Winning high school football games wasn’t the primary reason John Hook got into coaching.
Hook wanted to influence lives and build lifelong relationships. And he did plenty of that in 17 years at Lewis and Clark.
“The honor was working with the kids and the coaches,” Hook, 61, said. “I miss the day-to-day close relationships with student-athletes.”
Hook will be inducted in the Washington State Football Coaches Association Hall of Fame on Saturday in Bellevue.
Hook took the job at LC in 1983, a year after the Tigers had a winless season. Three of his teams won Greater Spokane League championships and six qualified for the state playoffs. His teams finished among the top three in league 13 times, and he had just three losing seasons.
His personal highlight came in 1998, his next-to-last season as head coach, when LC won a GSL title, finishing the regular season 9-0. He assisted his successor, Tom Yearout, the next three years as he made a transition to administrator.
Hook has been principal at Mt. Spokane the last nine years.
“John made a permanent impact on the Lewis and Clark community and was much, much more than a football coach when he was here,” said Yearout, who resigned as head coach in 2008 a year after LC captured the State 4A title. “He provided the vision and passion to rebuild the LC program into something sustainable, which included a brand of football that featured physical hard hitting. … The highlight of my coaching career is the fact that John personally recommended me to follow him. Nothing I was lucky enough to achieve after that comes close to the feeling I have about him doing that.”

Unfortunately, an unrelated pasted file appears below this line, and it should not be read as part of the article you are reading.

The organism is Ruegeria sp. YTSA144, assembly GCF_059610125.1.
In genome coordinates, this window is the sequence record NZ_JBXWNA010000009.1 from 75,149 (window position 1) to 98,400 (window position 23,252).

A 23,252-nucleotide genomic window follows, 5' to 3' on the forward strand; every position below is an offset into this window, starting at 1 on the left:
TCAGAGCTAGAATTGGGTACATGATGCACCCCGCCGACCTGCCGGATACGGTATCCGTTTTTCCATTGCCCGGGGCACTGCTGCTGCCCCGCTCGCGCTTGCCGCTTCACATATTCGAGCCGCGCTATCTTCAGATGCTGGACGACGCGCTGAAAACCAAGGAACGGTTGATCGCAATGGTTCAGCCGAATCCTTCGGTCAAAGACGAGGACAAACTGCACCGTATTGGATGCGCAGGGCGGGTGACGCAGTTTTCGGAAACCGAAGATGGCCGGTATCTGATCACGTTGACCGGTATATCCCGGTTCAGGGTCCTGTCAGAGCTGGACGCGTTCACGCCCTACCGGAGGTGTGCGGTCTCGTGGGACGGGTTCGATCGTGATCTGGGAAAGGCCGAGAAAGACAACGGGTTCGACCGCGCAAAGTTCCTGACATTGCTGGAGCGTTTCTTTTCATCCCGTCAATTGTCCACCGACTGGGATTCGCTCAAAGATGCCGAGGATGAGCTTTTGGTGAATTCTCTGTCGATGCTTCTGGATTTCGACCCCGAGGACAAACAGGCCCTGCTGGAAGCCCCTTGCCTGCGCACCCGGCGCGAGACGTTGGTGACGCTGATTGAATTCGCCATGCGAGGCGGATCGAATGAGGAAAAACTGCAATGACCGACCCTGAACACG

A 1973 Washington State University graduate, Hook started two years at center. To his right, at guard, was WSU athletic director Bill Moos.
Hook, who celebrated his 41st wedding anniversary Monday, takes pride in the fact that some former players are professors at colleges, others are doctors and another is playing in the NFL.
“Being honored for coaching is nice, but the privilege of it is the experiences I had,” Hook said.
The WIAA on Monday released the list of schools and the classifications they compete in during the next two-year cycle that begins this fall.
Four area schools will change classifications – Rogers (4A to 3A), Medical Lake (2A to 1A), Kettle Falls (2B to 1A) and Republic (2B to 1B).
Kettle Falls is going back to the Northeast A, where it resided from 1964 to 2009. But it’s going back begrudgingly because the school has declining enrollment and will likely move back to 2B the next cycle.
“We have 216 students (for three grades) and next year we’ll have about 195. The year after that we’ll be at about 170,” Kettle Falls athletic director Brian Golphenee said.
Kettle Falls was 10 above the cutoff for 2B for the new cycle.
“We’re not the happiest campers on the planet, but it is what it is,” Golphenee said.
It was thought that Pullman would drop to 1A. But the cutoff put Pullman four over and the second-smallest school in 2A.
“It’s no problem for us,” Pullman A.D. Mike Davis said. “We’ve been very competitive in the Great Northern League and 2A level.”
Republic is looking forward to 1B.
“We’re out in the middle of nowhere and it’s been a scheduling nightmare the last two years,” Republic A.D. Burl Coffee said.
Saxons to Big Sky
Three Ferris football standouts are headed to the Big Sky Conference.
Drew Sharkey (defensive end) has given Eastern Washington University an oral commitment and Cole Lemer (linebacker) and Kurt Karstetter (linebacker) have given Idaho State University oral commitments.
All three were first-team all-Greater Spokane League selections. Sharkey was a first-team All-State pick.
Karstetter and Lemer will join former Ferris teammate Cody Sorensen in Pocatello.